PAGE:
Consider the following:

  1. Each statement of the argument is put into a separate box and that the word ‘therefore’ was removed from the conclusion.
  2. The argument map is a visual representation of the argument, and there are various features to help us understand how the argument works.
  3. The word ‘conclusion’ is written above the box containing the conclusion, and the word ‘premise’ is written above the box containing the premise.
  4. The box containing the premise is blue.
  5. An arrow points from the premise to the conclusion.
  6. The word ‘supports’ is written alongside the arrow.

Chapter 2: The distinction between arguments with one and multiple premises

Although some arguments only have one premise, almost all good arguments actually require more than one premise. The argument above only uses one premise, but it could be considered to be rationally persuasive for those of us who make a certain assumption—that if we can see rocks, then rocks exist. The assumption should be made explicit to make it clear why seeing rocks is sufficient to conclude that rocks exist. Only then will we have a truly good argument.

Now that we have identified an assumption, we can add it to the argument as an additional premise in order to form the following argument:

  1. We can see rocks.
  2. If we can see rocks, then rocks exist.
  3. Therefore, rocks exist.

The argument map for this argument is the following:

argument map multiple premises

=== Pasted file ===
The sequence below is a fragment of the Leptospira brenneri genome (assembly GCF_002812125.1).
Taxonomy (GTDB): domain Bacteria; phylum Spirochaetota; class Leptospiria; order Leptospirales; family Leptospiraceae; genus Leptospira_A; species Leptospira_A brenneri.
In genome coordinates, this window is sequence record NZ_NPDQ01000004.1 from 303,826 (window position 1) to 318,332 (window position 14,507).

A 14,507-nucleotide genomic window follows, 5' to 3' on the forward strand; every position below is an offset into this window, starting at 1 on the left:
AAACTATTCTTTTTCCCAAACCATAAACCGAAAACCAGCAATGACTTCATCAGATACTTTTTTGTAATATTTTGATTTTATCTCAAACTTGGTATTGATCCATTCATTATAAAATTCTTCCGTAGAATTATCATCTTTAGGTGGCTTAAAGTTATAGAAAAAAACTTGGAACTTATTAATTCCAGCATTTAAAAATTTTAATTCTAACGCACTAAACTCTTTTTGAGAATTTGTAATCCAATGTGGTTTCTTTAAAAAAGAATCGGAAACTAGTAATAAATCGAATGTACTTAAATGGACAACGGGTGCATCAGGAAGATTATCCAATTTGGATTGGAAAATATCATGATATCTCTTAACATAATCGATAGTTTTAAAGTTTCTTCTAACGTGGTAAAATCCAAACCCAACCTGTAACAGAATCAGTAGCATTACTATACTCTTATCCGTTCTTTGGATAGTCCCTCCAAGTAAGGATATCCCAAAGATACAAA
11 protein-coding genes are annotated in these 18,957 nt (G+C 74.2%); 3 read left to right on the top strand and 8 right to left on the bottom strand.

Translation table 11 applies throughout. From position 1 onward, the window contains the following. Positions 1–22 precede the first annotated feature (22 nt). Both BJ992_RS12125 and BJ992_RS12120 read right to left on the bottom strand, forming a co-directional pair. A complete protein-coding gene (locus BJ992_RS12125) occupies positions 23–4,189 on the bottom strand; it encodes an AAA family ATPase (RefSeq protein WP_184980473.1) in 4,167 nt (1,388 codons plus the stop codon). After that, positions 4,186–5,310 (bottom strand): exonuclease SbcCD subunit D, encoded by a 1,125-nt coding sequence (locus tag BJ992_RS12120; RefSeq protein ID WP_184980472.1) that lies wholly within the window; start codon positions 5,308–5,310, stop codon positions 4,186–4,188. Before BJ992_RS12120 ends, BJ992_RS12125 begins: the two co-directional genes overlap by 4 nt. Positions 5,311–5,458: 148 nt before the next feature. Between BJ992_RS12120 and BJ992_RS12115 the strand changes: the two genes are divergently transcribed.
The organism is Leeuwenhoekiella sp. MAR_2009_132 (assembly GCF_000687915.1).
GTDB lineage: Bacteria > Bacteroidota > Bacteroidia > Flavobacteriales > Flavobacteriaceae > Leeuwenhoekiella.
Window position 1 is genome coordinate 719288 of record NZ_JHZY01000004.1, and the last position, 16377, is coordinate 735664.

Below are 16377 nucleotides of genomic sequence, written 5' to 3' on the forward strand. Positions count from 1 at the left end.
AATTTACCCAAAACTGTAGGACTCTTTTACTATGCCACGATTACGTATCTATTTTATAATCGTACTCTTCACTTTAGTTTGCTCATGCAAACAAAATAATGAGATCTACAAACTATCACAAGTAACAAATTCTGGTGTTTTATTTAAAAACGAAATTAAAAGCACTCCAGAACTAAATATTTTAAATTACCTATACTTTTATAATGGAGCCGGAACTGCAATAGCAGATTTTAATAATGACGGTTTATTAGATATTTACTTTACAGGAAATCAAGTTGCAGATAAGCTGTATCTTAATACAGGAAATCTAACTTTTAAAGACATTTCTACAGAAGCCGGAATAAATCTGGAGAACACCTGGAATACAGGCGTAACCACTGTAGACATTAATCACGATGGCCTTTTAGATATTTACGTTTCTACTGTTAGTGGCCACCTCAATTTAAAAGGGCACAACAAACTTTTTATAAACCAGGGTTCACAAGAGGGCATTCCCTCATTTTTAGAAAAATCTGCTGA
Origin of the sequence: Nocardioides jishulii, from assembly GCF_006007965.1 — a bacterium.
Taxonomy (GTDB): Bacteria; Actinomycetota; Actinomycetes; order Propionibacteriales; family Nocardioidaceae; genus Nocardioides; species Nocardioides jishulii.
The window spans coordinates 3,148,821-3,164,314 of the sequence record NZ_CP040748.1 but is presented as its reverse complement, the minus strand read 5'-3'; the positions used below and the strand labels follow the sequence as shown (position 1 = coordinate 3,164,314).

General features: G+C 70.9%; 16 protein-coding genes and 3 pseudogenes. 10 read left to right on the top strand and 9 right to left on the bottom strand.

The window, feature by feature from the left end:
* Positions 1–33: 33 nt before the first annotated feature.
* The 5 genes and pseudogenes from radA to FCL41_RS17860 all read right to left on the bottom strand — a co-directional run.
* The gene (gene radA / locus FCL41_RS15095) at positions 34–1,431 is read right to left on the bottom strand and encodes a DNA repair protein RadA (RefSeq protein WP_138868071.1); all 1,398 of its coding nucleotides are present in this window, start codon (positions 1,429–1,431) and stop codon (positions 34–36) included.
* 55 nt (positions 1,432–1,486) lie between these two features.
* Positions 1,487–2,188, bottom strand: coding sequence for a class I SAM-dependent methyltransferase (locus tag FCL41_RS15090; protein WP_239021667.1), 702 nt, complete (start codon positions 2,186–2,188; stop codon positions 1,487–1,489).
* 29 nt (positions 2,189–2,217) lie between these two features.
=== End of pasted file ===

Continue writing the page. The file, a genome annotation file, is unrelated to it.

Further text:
This time there are two premises and each are in a separate blue box. There is a single line connecting both premises that lead to the arrow to make it clear that both premises are part of a single reason to believe the conclusion is true. In this case the assumption that both premises are true is sufficient to assume the conclusion is true. If either premise is false, then the other premise will not be sufficient for us to know that the conclusion is true.

Chapter 3: The distinction between multiple arguments and multiple premises

The above argument map featured a single argument that had multiple premises, but sometimes there are also multiple arguments for the same conclusion. Consider the following passage:

We should believe that rocks exist because we can see them, and also because we can touch them.

In this case the passage presents us with two separate arguments:

  1. We can see rocks.
  2. Therefore, rocks exist.
  1. We can touch rocks.
  2. Therefore, rocks exist.

A single argument map can represent both of these arguments at the same time:

argument map multiple arguments premises